• Townsend, The Great Schoolmen (1881); K.

  • ': opal e ° °o T A R ple ' ag a ',ap iJ,wl Karkinit A C K r B L Scale, English Miles D S E A 32 Stavropol P O L A PI A N L A s E Derbent ° I?

  • Soc. i.; K.

  • 1896); C. K.

  • As illustrating the general impoverishment of the Russian peasantry, it may be stated that the arrears of taxation owed by them have increased enormously since 1882, when they a, ounted to £2,854,000, until in 1900 the total amount was put k £15,222,000.

  • A History of Russian Diplomacy under the Empress Elizabeth Petrovna, 1741-1762 (1899); The First Romanovs, 1613-1725 (1905); K.

  • P. Thomsen, The Relation between Ancient Russia and Scandinavia and the Origin of the Russian State (London, 1877); the series of works by K.

  • K.)

  • 8), and a rather larger distance in America k FIG.

  • For a non-partisan account of Xavier's work in the East, see K.

  • (K.

  • There is a Russian translation by Neviedomski (7 parts, Moscow, 1883-1886), and an Hungarian version of cc. 1-38 by K.

  • Wiegand and Schrader in 1895-1898 have laid bare the site of the Greek Priene, and the same has been done for the remains of Magnesia ad Maeandrum by French excavators in 1842-1843 and the German expedition under K.

  • The chief modern authorities are K.

  • The best editions are those by K.

  • Ettmiiller first applied Lachmann's ballad-theory to the poem (1841), and K.

  • There are many translations of the epic into modern German, the best known being that of K.

  • 2 So K.

  • The most valuable branch is the oyster N,; : E, A i=De;I{1a iladelphia ', o K E .'

  • And as in Hebrew, the six letters b g d k p t are aspirated when immediately preceded by any vowel sound.

  • Among other distinguished Russian explorers in Asia, the names of Lessar, Annentkov (who bridged the Trans-Caspian deserts by a railway), P. K.

  • Berghaus, Landbuch des Herzogtums Pommern (Berlin, 1865-1876); the Codex Pomeraniae diplomaticus, edited by K.

  • Barthold, Geschichte von Rugen and Pommern (Hamburg, 1839-1845); K.

  • Glycerin was discovered in 1779 by K.

  • Ramsay, Angevin Empire (London, 1903); K.

  • He has only one symbol (written somewhat like a final sigma) for an unknown quantity, which he calls apc0µ6s (defined as "an undefined number of units"); the symbol may be a contraction of the initial letters ap, as A Y, K Y, D Y O, &c., are for the powers of the unknown (Suvaµcs, square; icu(30s, cube; Svva,uo& va i ccs, fourth power, &c.).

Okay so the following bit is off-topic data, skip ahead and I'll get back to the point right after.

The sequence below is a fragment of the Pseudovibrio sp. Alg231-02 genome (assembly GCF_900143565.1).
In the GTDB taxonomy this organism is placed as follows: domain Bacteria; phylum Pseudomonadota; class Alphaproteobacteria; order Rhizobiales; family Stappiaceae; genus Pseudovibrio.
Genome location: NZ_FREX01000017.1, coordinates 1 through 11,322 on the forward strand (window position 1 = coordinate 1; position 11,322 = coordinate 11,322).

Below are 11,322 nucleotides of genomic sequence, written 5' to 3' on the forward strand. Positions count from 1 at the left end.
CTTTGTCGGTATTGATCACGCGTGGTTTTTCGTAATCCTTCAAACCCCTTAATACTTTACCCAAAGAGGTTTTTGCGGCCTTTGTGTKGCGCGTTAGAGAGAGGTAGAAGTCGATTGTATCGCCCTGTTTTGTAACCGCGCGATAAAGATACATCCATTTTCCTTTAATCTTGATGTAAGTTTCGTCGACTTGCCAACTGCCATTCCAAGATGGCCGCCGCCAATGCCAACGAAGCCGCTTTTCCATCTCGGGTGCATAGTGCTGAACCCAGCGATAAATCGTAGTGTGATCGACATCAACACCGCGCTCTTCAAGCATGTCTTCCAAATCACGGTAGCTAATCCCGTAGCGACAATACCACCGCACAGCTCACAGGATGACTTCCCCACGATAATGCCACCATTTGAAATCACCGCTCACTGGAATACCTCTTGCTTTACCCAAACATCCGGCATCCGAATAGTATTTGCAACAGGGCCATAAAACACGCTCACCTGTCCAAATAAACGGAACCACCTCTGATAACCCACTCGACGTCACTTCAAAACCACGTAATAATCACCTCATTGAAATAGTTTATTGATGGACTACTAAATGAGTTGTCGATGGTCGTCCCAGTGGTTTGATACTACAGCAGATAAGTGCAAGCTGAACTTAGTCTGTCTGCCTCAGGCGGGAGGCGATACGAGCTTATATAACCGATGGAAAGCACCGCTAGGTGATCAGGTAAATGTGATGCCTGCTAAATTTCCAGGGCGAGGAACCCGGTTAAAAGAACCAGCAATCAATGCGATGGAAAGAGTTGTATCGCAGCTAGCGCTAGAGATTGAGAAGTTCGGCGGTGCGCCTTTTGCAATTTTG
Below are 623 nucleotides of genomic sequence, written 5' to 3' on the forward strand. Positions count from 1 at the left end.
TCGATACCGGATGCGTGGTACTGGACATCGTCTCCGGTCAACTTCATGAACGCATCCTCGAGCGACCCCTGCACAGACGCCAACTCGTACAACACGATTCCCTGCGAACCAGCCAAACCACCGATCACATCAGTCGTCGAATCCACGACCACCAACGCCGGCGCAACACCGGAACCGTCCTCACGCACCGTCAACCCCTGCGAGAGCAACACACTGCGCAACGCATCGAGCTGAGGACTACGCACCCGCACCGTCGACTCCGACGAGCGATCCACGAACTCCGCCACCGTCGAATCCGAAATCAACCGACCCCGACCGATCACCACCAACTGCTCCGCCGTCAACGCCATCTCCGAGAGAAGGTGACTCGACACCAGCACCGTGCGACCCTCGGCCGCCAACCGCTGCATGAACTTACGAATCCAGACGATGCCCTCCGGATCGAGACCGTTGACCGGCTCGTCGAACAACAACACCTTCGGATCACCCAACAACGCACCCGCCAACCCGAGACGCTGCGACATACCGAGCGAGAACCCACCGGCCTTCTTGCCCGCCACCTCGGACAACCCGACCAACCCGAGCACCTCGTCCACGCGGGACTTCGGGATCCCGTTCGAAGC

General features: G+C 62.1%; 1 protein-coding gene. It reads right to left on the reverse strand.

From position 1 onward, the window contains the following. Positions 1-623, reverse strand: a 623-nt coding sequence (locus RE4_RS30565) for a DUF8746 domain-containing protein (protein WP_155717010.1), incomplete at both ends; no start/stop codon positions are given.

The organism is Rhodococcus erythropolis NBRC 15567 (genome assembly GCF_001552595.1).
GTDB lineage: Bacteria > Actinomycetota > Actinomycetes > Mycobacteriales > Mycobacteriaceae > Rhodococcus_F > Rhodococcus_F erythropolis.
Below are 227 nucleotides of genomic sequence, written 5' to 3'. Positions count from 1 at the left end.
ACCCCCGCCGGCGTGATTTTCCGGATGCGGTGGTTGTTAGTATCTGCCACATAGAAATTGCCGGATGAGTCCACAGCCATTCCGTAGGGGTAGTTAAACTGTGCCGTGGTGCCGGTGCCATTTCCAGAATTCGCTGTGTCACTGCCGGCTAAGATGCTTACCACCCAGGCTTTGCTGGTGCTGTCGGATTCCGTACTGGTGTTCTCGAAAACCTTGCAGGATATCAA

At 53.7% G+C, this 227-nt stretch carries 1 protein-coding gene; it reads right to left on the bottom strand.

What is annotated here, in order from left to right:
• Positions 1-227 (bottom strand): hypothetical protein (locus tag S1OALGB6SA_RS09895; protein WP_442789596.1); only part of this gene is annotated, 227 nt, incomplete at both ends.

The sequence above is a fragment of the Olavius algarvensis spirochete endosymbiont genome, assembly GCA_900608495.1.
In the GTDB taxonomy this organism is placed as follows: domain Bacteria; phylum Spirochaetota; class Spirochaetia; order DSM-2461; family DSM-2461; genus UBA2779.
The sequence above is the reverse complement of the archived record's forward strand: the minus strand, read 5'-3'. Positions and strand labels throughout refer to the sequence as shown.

• 5, c. ecr k FIG.

  • e, em, k, lx, n, int, ecr, to the edge of the free mantle-skirt, is the conical shell.

  • Close to this the small renal organ (i, mediad) and the larger renal organ (k, to the right and posteriorly) are seen, also the pericardium (1) and a coil of the intestine (int) embedded in the compact liver.

  • k, 1, p, J affords a means of test ing the conclusion that we have in Lankester's 4 capito-pedal bodies the rudimentary ctenidia.

  • k antero-postero median section 6, 7, with following additions.

  • Narrow process of the same running below the intestine and leading by k into the pericardium.

  • K, Complete eversion of H.

  • Beneath the ciliated groove is placed an elongated ganglion (olfactory ganglion) connected by a nerve to the supraintestinal (therefore the primitively dextral) ganglion of the long h, k, m, Stomach.

  • k, Opening of the albuphrodite duct, which very soon becomes miniparous gland into P Y the hermaphrodite entwined in the spire of a gland - the duct.

  • The latter opens e, Hermaphrodite duct into the common duct at the point k, (uterine portion).

  • 39, k).

  • k, Retractor muscles.

  • The Oncidiidae are, according to K.

  • Kirchentag, and two years later founded and edited (1850-1861), with Neander and K.

  • This assemblage is now generally regarded as a great division (phylum or sub-phylum) of the animal kingdom and known by K.

  • The recent suggestion of K.

  • k, Episternum.

  • 12, k), which have a renal function.

  • k, Kidney tubes.

  • These results were confirmed by the observations of K.

  • lxxvi., 1904); K.

  • - K.

  • lxxiv., 1899); K.

  • Wissens., Wien, lvi., 1889); K.

  • Korschelt and K.

  • lxix., 1897); K.

  • et des todiers, which, though belonging to the same category as all the former, differs from them in its more scientific treatment of the subjects to which it refers; and, in 1808, K.

  • That the different ranks or degrees of circular groups exhibited in the animal kingdom are Nine k in number, each being involved within the other."

  • Among contem p orary writers in a more popular style are John Burroughs; Herbert K.

  • Lastly, the square was extended southwards in the 16th century, when the new palace of the procurators, K, was built by Scamozzi.

  • Bushnell..1896-1900George K.

  • Graber, K.

  • Again he heated fluorspar with oil of vitriol, as K.

  • Schulze, August Neander (1890); and K.

  • His collected works were translated into German and published by K.

  • k n (S, -chunb a° Kwang`Chen ?,?z - `; r' 4; .

  • .o K il -ju tong-chin A B Longitude East 14 of Greenwich C 8° 3: E 44 legend, were bathing one day in a lake under the Chang-pai-Shan mountains when a passing magpie dropped a ripe red fruit into the lap of one of them.

  • It is found most convenient to make use of the sag of the wire produced when it is stretched between two fixed points (K 1 K 2, fig.

  • 4; K.

  • k' b Ft.Myers un i!

  • Its consonants are k, g, ng, ch, j, n, t, d, n, p, b, m, y, r, l, w, s, h.

  • Final k and h are all but suppressed in the utterance.

  • Stadt Basel (3 vols., 1906 sqq.); K.

  • The name cerargyrite is a Greek form (from itpas, horn, and a pyvpos, silver) of the older name hornsilver, which was used by K.